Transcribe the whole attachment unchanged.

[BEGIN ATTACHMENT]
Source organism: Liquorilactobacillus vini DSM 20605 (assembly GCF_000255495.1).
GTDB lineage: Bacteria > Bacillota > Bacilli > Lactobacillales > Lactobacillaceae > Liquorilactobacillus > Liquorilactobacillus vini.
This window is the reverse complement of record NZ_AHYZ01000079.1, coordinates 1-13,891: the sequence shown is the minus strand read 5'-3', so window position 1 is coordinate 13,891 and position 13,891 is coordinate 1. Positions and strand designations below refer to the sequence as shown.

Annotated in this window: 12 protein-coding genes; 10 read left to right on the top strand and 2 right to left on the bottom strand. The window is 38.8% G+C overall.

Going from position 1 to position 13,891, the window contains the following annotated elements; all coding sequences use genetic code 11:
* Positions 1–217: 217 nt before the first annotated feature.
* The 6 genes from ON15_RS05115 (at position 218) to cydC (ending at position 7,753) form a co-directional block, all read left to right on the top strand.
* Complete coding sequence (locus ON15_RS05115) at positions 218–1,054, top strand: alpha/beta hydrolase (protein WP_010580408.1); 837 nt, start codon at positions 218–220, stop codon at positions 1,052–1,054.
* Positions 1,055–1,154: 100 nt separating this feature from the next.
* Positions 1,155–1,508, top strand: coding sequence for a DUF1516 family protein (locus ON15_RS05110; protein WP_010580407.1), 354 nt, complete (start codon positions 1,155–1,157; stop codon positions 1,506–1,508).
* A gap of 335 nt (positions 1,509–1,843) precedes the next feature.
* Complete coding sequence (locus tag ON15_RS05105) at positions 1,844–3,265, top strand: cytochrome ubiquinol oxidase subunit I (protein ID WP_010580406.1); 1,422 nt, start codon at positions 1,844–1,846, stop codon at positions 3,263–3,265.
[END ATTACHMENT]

Source organism: Liquorilactobacillus vini DSM 20605 (assembly GCF_000255495.1).
GTDB lineage: Bacteria > Bacillota > Bacilli > Lactobacillales > Lactobacillaceae > Liquorilactobacillus > Liquorilactobacillus vini.
This window is the reverse complement of record NZ_AHYZ01000079.1, coordinates 1-13,891: the sequence shown is the minus strand read 5'-3', so window position 1 is coordinate 13,891 and position 13,891 is coordinate 1. Positions and strand designations below refer to the sequence as shown.

Annotated in this window: 12 protein-coding genes; 10 read left to right on the top strand and 2 right to left on the bottom strand. The window is 38.8% G+C overall.

Going from position 1 to position 13,891, the window contains the following annotated elements; all coding sequences use genetic code 11:
* Positions 1–217: 217 nt before the first annotated feature.
* The 6 genes from ON15_RS05115 (at position 218) to cydC (ending at position 7,753) form a co-directional block, all read left to right on the top strand.
* Complete coding sequence (locus ON15_RS05115) at positions 218–1,054, top strand: alpha/beta hydrolase (protein WP_010580408.1); 837 nt, start codon at positions 218–220, stop codon at positions 1,052–1,054.
* Positions 1,055–1,154: 100 nt separating this feature from the next.
* Positions 1,155–1,508, top strand: coding sequence for a DUF1516 family protein (locus ON15_RS05110; protein WP_010580407.1), 354 nt, complete (start codon positions 1,155–1,157; stop codon positions 1,506–1,508).
* A gap of 335 nt (positions 1,509–1,843) precedes the next feature.
* Complete coding sequence (locus tag ON15_RS05105) at positions 1,844–3,265, top strand: cytochrome ubiquinol oxidase subunit I (protein ID WP_010580406.1); 1,422 nt, start codon at positions 1,844–1,846, stop codon at positions 3,263–3,265.